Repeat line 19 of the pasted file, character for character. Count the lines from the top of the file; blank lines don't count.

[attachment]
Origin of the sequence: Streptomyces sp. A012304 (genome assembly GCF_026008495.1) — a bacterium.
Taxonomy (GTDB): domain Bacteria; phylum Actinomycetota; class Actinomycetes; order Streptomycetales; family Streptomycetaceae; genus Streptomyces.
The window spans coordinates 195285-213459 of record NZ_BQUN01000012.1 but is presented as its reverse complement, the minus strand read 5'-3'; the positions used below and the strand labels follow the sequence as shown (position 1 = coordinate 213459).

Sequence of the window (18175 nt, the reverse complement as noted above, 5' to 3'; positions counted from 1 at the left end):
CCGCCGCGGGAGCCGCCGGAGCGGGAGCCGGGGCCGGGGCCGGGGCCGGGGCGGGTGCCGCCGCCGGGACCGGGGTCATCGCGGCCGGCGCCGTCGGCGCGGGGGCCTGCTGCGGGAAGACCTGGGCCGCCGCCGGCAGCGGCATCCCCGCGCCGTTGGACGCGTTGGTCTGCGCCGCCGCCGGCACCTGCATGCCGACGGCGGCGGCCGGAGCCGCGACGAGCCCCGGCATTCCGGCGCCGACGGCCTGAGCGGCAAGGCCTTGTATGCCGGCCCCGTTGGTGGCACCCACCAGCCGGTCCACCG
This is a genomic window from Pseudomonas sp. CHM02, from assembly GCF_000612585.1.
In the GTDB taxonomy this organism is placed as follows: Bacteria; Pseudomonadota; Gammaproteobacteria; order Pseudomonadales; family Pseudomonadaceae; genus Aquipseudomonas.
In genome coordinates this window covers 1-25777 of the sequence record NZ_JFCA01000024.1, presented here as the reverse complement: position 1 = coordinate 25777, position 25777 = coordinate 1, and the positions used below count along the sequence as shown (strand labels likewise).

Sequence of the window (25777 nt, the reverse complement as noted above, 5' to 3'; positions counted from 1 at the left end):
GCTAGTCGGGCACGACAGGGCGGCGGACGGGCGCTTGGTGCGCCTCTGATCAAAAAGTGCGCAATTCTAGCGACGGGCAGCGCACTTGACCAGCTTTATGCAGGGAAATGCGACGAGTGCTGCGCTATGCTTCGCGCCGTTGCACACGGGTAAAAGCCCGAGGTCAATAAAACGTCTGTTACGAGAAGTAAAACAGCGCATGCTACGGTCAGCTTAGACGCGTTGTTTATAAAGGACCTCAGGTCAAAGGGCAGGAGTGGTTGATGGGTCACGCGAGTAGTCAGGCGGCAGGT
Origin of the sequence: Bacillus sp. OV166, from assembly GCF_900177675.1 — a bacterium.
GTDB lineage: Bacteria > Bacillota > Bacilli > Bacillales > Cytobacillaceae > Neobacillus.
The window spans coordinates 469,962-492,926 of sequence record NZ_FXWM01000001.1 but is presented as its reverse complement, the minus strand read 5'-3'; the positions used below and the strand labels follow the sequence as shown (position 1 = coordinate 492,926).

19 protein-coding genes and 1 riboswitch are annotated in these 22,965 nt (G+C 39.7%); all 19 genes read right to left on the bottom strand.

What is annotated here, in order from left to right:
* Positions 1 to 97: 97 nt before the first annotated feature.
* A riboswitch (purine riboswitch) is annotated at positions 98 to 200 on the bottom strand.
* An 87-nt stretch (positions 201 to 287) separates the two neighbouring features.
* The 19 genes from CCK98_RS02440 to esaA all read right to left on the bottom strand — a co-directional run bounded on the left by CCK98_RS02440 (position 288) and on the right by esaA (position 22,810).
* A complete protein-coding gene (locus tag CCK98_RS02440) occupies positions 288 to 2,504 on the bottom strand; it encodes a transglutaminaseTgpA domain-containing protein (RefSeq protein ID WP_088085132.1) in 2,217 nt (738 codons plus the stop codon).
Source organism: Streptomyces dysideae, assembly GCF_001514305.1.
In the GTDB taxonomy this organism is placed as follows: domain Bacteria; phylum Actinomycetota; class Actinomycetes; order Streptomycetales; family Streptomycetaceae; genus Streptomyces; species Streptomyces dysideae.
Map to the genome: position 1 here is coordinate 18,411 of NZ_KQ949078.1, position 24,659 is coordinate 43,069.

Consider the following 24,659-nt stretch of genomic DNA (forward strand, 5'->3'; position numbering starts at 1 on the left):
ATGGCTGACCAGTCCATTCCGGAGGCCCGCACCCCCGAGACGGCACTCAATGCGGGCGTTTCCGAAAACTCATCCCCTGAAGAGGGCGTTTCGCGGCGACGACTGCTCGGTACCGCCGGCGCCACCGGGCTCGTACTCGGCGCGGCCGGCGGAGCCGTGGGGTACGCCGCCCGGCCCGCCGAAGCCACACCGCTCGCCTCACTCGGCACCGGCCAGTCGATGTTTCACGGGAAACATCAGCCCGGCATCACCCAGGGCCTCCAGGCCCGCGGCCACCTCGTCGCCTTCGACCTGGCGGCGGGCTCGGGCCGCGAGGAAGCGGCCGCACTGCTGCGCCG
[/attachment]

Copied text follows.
* The 19 genes from CCK98_RS02440 to esaA all read right to left on the bottom strand — a co-directional run bounded on the left by CCK98_RS02440 (position 288) and on the right by esaA (position 22,810).